Shokz OpenFit Review

The OpenFit open-ear headphones bring something different to Shokz’s range, but they won’t work for everyone

Shokz OpenFit
(Image: © Nick Harris-Fry / Future)

Our Verdict

The Shokz OpenFit buds offer better sound quality than bone conduction headphones and when I tested them while doing sports, the fit was excellent. However, they are expensive and still don’t match the sound quality of in-ear buds, while bone conduction headphones offer more awareness of your surroundings and a better fit.


  • Good sound quality
  • Comfortable fit
  • Long battery life


  • In-ear buds sound better
  • Fit not secure for everyone
  • Not great for traveling

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Shokz is the biggest name in bone conduction headphones, and models like the Shokz OpenRun are firmly among the best workout headphones. The Shokz OpenFit are the brand’s first air conduction headphones and are an attempt to rival similar buds, such as the Cleer Arc II and Oladance Open Ear headphones.

For the most part, the Shokz OpenFit are a success. They sound better than bone conduction headphones while offering awareness of your surroundings. I found the fit excellent, though I know others have struggled with that. I consider them among the best running headphones but they are a niche product, since they still aren’t ideal for lifestyle use because the open design can be problematic, particularly when traveling. 

Shokz OpenFit Review: Price And Availability

The Shokz OpenFit launched in June 2023 and cost $179.95 in the US and £179 in the UK. That’s more expensive than any of Shokz’s bone conduction headphones, with the OpenRun Pro costing $159.95/£159.95.

Design And Fit

Shokz OpenFit

(Image credit: Nick Harris-Fry / Future)

Unlike Shokz’s bone conduction headphones, which have a band design that hooks over your ears, the OpenFit buds are individual headphones, and each hooks over the top of your ear so that a speaker rests near the ear canal. This is how sound is delivered without blocking the ears, whereas with bone conduction it’s achieved through vibrating pads that rest on your cheekbones. This air-conduction approach isn’t new—others like Cleer and Bose have used it in recent years.

The silicone hook on the headphones is flexible and I found the fit superb. It was secure enough for a variety of workouts including running, while also being comfortable over long periods. The OpenFit are the most comfortable and unobtrusive open hook headphones I’ve tested. Others, like the Cleer Arc II, put pressure on the tops of my ears. However, other reviewers have found the OpenFit loose, and not ideal for sports use as a result.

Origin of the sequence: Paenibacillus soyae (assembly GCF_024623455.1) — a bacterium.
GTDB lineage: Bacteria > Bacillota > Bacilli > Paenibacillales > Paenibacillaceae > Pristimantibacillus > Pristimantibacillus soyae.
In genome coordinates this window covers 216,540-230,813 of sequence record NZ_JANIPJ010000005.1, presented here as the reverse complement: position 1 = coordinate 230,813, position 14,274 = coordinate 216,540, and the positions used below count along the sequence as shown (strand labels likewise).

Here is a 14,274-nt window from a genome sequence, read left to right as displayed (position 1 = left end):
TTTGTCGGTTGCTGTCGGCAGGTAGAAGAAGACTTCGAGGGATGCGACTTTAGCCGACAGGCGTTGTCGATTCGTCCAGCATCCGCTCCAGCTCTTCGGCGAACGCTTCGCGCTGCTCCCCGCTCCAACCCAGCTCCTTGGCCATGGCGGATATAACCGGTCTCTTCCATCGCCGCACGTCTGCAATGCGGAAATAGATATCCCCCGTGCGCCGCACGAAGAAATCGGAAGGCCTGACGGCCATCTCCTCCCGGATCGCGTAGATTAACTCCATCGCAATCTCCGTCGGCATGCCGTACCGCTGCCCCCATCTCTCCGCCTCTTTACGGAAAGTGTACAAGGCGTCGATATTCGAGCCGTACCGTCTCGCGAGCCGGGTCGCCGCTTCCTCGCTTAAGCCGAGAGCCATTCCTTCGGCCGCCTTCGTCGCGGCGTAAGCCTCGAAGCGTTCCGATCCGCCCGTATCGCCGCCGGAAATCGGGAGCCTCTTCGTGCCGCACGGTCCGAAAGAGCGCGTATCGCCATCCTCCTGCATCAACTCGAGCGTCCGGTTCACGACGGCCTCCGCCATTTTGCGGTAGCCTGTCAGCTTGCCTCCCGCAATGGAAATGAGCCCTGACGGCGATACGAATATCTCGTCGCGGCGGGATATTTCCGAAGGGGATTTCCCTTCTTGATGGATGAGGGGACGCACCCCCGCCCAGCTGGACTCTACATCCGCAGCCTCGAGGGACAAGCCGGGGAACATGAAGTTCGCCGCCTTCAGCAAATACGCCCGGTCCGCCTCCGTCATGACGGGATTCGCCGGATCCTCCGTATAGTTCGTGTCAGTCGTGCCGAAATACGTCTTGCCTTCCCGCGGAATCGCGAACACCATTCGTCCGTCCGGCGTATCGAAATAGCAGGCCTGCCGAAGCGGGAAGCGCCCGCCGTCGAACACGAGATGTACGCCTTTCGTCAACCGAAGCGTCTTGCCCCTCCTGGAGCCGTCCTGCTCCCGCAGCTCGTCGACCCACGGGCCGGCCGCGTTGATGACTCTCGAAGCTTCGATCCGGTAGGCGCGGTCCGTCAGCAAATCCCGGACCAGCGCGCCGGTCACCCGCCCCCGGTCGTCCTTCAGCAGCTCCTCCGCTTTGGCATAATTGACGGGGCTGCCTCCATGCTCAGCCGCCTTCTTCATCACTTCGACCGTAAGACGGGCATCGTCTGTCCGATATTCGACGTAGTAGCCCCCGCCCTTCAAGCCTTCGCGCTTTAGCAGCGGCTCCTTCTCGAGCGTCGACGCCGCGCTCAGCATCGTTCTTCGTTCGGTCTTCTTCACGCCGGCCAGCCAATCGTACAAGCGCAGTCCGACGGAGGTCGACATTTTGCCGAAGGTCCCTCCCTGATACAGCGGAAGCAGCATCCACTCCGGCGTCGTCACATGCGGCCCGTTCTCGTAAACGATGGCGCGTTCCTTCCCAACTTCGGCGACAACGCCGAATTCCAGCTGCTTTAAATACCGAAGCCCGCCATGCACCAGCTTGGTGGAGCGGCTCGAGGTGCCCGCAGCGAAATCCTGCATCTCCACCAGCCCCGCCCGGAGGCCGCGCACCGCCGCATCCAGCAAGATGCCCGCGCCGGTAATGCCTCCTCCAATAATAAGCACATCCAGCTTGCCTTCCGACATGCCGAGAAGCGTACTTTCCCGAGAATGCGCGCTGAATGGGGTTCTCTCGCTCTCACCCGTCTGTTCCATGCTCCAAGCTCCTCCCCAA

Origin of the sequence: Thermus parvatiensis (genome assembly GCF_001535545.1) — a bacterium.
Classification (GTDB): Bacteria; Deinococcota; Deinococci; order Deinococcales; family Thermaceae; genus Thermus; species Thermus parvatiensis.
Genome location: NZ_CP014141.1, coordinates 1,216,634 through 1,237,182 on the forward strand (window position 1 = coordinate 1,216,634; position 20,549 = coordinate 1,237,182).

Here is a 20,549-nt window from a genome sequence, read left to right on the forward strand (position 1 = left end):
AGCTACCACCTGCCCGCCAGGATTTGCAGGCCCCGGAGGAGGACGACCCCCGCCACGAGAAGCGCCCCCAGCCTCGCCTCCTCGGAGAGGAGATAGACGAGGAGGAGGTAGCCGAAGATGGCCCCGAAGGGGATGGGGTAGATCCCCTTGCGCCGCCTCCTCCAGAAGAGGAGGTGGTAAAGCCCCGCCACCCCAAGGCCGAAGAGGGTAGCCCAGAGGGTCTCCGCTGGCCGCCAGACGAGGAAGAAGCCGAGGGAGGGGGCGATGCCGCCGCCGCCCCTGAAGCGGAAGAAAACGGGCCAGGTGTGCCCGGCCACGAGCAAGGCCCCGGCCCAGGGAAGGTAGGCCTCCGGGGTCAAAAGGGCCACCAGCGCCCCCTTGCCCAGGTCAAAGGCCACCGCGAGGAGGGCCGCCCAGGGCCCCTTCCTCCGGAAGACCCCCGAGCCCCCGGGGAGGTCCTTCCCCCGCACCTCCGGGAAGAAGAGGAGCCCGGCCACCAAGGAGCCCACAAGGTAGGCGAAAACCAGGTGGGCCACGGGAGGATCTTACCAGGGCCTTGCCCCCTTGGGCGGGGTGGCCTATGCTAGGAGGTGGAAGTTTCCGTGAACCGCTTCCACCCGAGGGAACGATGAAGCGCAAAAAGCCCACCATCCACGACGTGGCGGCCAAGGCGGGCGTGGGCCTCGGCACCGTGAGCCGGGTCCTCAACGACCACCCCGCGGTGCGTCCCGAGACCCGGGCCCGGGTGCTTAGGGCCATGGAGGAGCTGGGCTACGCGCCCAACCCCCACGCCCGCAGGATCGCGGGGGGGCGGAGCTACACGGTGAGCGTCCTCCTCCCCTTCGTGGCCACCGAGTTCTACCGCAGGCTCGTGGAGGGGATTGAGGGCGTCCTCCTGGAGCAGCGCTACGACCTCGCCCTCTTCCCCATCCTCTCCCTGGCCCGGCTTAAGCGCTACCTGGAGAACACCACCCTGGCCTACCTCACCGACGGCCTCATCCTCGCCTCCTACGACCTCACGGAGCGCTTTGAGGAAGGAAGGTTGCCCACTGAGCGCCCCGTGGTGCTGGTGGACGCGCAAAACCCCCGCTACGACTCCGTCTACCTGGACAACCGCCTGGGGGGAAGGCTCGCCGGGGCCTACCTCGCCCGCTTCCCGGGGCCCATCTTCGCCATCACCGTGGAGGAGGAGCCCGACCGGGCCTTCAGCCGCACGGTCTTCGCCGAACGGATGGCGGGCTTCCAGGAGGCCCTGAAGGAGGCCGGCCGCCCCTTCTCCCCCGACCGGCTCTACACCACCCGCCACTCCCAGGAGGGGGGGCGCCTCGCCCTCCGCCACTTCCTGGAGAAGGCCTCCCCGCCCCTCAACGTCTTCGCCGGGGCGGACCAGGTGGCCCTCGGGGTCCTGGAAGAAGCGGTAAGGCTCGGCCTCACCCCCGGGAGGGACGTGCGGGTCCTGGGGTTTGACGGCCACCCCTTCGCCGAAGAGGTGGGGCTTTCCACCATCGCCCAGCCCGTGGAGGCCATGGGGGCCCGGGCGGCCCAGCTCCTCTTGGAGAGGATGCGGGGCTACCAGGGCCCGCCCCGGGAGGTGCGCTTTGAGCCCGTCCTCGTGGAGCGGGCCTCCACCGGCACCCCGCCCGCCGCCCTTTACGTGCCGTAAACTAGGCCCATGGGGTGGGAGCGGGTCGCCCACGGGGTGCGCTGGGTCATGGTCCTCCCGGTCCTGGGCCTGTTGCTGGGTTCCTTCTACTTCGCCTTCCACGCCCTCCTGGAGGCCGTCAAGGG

The buds have an IP54 water-resistance rating, which is not as high as the ratings on the OpenRun and OpenRun Pro headphones, but is still good enough to ensure they will withstand sweat and rain.

There are touchpads on the outside of the headphones that control playback, with taps and holds. You can customize the controls on the headphones with the Shokz app, but you’re limited to two controls per earbud—one for a double tap and one for a hold. These controls can include volume, as well as play/pause and skip, and you can activate your phone’s voice assistant using them.

Sound Quality

Shokz OpenFit

(Image credit: Nick Harris-Fry / Future)

The OpenFit introduce Shokz’s DirectPitch technology for audio and have a fuller, more powerful sound profile than the brand’s bone conduction buds, which made it enjoyable to listen to a wide variety of music. You can customize the EQ of the headphones in the app, and that includes a bass boost option that delivers booming bass—or as booming as it gets in open headphones.

They are also loud enough to use when running by or cycling on busy roads, which is not the case with bone conduction headphones in my experience. The trade-off is that you’re less aware of your surroundings than when using bone conduction headphones—the OpenFit sit between in-ear and bone conduction buds in this aspect.

When traveling on trains, however, music and podcasts fade into the background because of the open design. I missed having in-ear buds for these situations.